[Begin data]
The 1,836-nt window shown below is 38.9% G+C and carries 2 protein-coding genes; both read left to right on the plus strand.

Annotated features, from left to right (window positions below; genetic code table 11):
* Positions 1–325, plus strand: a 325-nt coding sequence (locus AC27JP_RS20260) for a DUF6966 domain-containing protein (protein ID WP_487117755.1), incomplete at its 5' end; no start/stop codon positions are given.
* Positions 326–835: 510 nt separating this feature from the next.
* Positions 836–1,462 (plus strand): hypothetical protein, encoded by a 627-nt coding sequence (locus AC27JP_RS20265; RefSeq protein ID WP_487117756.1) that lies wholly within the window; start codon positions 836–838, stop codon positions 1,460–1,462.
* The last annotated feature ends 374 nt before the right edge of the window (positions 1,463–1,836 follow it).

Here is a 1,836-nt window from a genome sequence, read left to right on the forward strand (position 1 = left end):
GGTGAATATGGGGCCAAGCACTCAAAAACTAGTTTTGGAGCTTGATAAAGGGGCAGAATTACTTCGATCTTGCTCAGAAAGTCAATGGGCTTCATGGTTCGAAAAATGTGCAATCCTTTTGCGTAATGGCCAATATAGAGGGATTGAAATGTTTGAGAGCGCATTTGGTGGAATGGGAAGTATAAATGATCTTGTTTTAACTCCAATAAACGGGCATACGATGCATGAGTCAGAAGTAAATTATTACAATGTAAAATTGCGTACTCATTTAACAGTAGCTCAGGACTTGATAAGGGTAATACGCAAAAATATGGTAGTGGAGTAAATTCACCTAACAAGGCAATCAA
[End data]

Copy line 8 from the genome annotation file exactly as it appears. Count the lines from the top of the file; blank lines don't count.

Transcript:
GGTGAATATGGGGCCAAGCACTCAAAAACTAGTTTTGGAGCTTGATAAAGGGGCAGAATTACTTCGATCTTGCTCAGAAAGTCAATGGGCTTCATGGTTCGAAAAATGTGCAATCCTTTTGCGTAATGGCCAATATAGAGGGATTGAAATGTTTGAGAGCGCATTTGGTGGAATGGGAAGTATAAATGATCTTGTTTTAACTCCAATAAACGGGCATACGATGCATGAGTCAGAAGTAAATTATTACAATGTAAAATTGCGTACTCATTTAACAGTAGCTCAGGACTTGATAAGGGTAATACGCAAAAATATGGTAGTGGAGTAAATTCACCTAACAAGGCAATCAA